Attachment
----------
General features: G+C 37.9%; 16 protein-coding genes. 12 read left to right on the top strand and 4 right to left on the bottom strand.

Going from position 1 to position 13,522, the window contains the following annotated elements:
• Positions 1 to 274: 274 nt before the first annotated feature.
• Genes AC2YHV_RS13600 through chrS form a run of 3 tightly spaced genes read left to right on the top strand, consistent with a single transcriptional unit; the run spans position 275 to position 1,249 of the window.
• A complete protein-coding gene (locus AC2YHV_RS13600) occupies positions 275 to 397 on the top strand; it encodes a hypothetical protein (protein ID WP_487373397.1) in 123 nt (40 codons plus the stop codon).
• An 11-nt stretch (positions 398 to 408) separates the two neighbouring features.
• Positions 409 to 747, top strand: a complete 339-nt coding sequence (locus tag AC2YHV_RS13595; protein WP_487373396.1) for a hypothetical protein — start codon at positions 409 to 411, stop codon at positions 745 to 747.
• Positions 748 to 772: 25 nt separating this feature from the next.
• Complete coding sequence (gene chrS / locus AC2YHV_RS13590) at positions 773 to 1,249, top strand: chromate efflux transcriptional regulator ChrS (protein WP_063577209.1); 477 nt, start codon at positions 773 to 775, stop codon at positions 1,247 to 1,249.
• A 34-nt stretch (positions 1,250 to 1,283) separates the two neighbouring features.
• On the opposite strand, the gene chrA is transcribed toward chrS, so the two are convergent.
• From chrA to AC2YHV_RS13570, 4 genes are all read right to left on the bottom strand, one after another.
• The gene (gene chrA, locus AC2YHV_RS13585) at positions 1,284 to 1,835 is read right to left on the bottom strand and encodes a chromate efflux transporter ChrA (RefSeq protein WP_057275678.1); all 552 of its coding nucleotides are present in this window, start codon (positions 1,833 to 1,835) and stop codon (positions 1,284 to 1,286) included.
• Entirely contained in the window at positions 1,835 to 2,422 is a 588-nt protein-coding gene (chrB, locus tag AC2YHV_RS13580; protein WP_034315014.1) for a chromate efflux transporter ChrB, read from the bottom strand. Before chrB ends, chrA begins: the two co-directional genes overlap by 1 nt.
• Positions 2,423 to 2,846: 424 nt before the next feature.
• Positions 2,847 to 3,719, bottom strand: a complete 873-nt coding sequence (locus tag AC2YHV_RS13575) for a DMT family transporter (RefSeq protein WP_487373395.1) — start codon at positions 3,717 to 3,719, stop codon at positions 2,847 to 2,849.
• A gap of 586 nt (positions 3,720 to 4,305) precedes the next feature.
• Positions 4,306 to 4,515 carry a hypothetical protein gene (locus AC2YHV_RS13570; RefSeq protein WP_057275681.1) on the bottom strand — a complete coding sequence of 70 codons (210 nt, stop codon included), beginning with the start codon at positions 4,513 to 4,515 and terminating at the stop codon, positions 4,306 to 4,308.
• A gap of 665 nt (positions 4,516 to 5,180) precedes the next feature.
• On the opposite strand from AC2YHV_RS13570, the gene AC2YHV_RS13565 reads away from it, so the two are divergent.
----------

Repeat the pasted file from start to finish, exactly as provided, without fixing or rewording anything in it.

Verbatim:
General features: G+C 37.9%; 16 protein-coding genes. 12 read left to right on the top strand and 4 right to left on the bottom strand.

Going from position 1 to position 13,522, the window contains the following annotated elements:
• Positions 1 to 274: 274 nt before the first annotated feature.
• Genes AC2YHV_RS13600 through chrS form a run of 3 tightly spaced genes read left to right on the top strand, consistent with a single transcriptional unit; the run spans position 275 to position 1,249 of the window.
• A complete protein-coding gene (locus AC2YHV_RS13600) occupies positions 275 to 397 on the top strand; it encodes a hypothetical protein (protein ID WP_487373397.1) in 123 nt (40 codons plus the stop codon).
• An 11-nt stretch (positions 398 to 408) separates the two neighbouring features.
• Positions 409 to 747, top strand: a complete 339-nt coding sequence (locus tag AC2YHV_RS13595; protein WP_487373396.1) for a hypothetical protein — start codon at positions 409 to 411, stop codon at positions 745 to 747.
• Positions 748 to 772: 25 nt separating this feature from the next.
• Complete coding sequence (gene chrS / locus AC2YHV_RS13590) at positions 773 to 1,249, top strand: chromate efflux transcriptional regulator ChrS (protein WP_063577209.1); 477 nt, start codon at positions 773 to 775, stop codon at positions 1,247 to 1,249.
• A 34-nt stretch (positions 1,250 to 1,283) separates the two neighbouring features.
• On the opposite strand, the gene chrA is transcribed toward chrS, so the two are convergent.
• From chrA to AC2YHV_RS13570, 4 genes are all read right to left on the bottom strand, one after another.
• The gene (gene chrA, locus AC2YHV_RS13585) at positions 1,284 to 1,835 is read right to left on the bottom strand and encodes a chromate efflux transporter ChrA (RefSeq protein WP_057275678.1); all 552 of its coding nucleotides are present in this window, start codon (positions 1,833 to 1,835) and stop codon (positions 1,284 to 1,286) included.
• Entirely contained in the window at positions 1,835 to 2,422 is a 588-nt protein-coding gene (chrB, locus tag AC2YHV_RS13580; protein WP_034315014.1) for a chromate efflux transporter ChrB, read from the bottom strand. Before chrB ends, chrA begins: the two co-directional genes overlap by 1 nt.
• Positions 2,423 to 2,846: 424 nt before the next feature.
• Positions 2,847 to 3,719, bottom strand: a complete 873-nt coding sequence (locus tag AC2YHV_RS13575) for a DMT family transporter (RefSeq protein WP_487373395.1) — start codon at positions 3,717 to 3,719, stop codon at positions 2,847 to 2,849.
• A gap of 586 nt (positions 3,720 to 4,305) precedes the next feature.
• Positions 4,306 to 4,515 carry a hypothetical protein gene (locus AC2YHV_RS13570; RefSeq protein WP_057275681.1) on the bottom strand — a complete coding sequence of 70 codons (210 nt, stop codon included), beginning with the start codon at positions 4,513 to 4,515 and terminating at the stop codon, positions 4,306 to 4,308.
• A gap of 665 nt (positions 4,516 to 5,180) precedes the next feature.
• On the opposite strand from AC2YHV_RS13570, the gene AC2YHV_RS13565 reads away from it, so the two are divergent.